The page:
Searching for Fraud
In science and journalism, it's hard to catch
I just came across this rather chilling interview Ed Yong did with scientific investigator Uri Simonsohn back in July. Simonsohn has bee looking for evidence of fraud in social science research--and finding a really disturbing amount of it. "I don’t know how systemic the crime is." Simohnson told Yong. "What’s systemic is the lack of defences. Social psychology — and science in general — doesn’t have sufficient mechanisms for preventing fraud. I doubt that fabrication is any worse in psychology than in other fields. But I’m worried by how easy it was for me to come across these people."
The same is, of course, true of journalism. It's essentially impossible to prevent journalistic fraud--if I tell you that I saw someone doing something, there's rarely a videotape of the event. If I'm doing an interview on the cell phone, there isn't a recording, either. And so our readers have to trust us.
The overwhelming majority of journalists strive mightily to justify this trust. And then . . . some don't. But like social science research, we don't have much of a mechanism to catch them. What was so astonishing about the Jayson Blair case was the number of people who he claimed to have interviewed who knew they'd never spoken to him; they just didn't bother to call the Times and point this out. As I recall, when asked why, one of them said he figured what was printed in the papers was all lies anyway.
There were apparently complaints about Jack Kelley of USA Today for years before anything was done--and of course, most people didn't even know about the complaints. With others, there were no complaints, only signs. Stephen Glass was the editor of the Penn student newspaper when I was there, renowned for stories like this one, about spending the day with homeless people. Only later, after his persistent fabrications were exposed by Adam Penenberg, did I think, "Hmmm, that story sure was impossible to check." And as far as I know, there were no suspicions at all about Jonah Lehrer until Michael Moynihan tried to track down a Bob Dylan quote from his new book.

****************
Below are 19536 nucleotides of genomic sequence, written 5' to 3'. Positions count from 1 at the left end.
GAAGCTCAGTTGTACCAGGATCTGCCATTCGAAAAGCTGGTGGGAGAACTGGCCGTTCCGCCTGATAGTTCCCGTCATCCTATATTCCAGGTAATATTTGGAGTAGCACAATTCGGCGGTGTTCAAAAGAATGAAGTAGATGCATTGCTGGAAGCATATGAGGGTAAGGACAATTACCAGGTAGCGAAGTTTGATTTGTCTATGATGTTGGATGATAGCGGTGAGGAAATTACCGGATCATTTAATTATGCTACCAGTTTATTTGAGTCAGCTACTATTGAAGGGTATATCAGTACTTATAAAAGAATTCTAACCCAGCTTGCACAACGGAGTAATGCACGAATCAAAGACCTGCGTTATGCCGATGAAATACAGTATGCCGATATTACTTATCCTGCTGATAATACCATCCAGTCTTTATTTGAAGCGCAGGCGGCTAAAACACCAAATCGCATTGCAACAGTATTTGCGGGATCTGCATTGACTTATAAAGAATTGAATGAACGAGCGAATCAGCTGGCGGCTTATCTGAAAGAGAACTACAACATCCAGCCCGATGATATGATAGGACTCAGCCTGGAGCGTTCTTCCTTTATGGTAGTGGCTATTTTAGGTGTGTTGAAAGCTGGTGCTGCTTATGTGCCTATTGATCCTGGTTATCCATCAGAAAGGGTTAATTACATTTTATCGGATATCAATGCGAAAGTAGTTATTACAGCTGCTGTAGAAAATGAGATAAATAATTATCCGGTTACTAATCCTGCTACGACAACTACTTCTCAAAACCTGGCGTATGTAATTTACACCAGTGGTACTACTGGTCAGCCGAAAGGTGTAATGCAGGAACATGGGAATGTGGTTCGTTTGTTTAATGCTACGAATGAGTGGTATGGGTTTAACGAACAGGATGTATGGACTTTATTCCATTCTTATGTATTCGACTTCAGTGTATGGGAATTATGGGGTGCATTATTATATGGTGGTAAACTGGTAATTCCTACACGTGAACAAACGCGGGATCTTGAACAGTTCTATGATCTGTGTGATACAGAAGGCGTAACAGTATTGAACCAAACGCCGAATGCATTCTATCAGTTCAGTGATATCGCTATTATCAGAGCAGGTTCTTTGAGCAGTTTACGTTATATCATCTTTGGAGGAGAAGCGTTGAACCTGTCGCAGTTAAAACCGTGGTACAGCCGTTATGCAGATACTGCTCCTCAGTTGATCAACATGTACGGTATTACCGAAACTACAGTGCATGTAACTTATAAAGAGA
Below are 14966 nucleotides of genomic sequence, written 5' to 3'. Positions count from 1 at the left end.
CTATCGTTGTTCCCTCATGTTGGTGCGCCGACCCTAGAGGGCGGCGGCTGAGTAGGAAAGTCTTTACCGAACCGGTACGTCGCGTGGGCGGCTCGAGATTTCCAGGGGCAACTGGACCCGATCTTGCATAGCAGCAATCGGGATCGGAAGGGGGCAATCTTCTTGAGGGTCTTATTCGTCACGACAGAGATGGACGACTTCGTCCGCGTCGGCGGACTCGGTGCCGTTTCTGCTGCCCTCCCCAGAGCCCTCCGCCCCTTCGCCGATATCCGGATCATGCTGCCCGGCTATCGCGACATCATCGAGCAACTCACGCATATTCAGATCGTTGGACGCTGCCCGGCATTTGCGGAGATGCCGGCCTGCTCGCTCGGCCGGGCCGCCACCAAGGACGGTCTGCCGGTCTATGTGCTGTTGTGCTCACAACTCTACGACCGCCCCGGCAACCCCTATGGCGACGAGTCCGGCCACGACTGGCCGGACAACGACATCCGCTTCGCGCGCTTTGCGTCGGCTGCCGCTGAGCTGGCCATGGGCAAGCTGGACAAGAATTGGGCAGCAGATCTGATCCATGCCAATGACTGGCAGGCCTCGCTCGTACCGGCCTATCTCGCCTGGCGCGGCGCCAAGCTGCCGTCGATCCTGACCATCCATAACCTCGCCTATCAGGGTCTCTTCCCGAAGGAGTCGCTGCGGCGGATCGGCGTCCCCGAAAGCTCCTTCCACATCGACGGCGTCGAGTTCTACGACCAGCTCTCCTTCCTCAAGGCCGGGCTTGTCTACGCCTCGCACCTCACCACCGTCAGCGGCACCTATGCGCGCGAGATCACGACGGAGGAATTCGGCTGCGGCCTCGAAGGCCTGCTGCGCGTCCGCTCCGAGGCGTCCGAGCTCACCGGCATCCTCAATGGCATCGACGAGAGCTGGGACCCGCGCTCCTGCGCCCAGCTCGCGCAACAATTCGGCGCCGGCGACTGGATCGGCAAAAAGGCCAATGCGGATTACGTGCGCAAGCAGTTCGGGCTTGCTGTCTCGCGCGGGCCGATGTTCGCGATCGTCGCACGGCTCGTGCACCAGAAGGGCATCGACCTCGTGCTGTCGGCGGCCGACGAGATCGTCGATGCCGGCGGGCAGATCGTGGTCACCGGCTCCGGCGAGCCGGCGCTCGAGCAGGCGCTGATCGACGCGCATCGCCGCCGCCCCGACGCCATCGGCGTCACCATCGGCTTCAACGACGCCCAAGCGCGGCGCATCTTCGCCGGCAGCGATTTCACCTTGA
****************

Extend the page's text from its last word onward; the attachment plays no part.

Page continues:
This kind of fabrication became a central plot point in the last season of The Wire--and because David Simon was a journalist, rumor has it that he was basing the story on a real fabulist he knew about. And yet, I thought that this was the least realistic season. It would be relatively simple if editors allowed fabulists to continue their creations in order to win prizes and subscribers. Then you could just replace the bad editors. But in fact, all the editors I've ever met hate fabulists and care deeply about getting things right.
So why, then, does it take so long to catch fabulists? In part because as I said, it's really hard: there will never be a 100% perfect trail against which to check stories. But there's another reason: it is the worst accusation you can make against someone in journalism. It is the career death penalty. You can make a bad mistake--get a story badly wrong, get taken in by a source, even plagiarize--and still work again, especially if you have a record suggesting that this is an isolated incident. But you cannot make stuff up and continue working as a journalist. There is good reason that this is so; it is how we ensure that it happens very rarely. But as I wrote a couple of weeks ago about child molesting, the very severity of the accusation means it is invoked only when there is virtual certainty that it is true.
If science and journalism want to protect themselves, they need to do more spot checks. Random spot checks, so that getting checked carries no taint. There need to be institutions devoted to simply trying to replicating what the reporters and scientists did.
The problem is that there's no institutional incentive. Journalism is already going broke; they can't afford staffers who just re-report stories. Maybe science could, but what's the incentive? Journals aren't interested in null results or "yup, we replicated that other study"; they want new studies with new findings. And the career incentives for scientists are to seek publication, not add their voice to a growing chorus.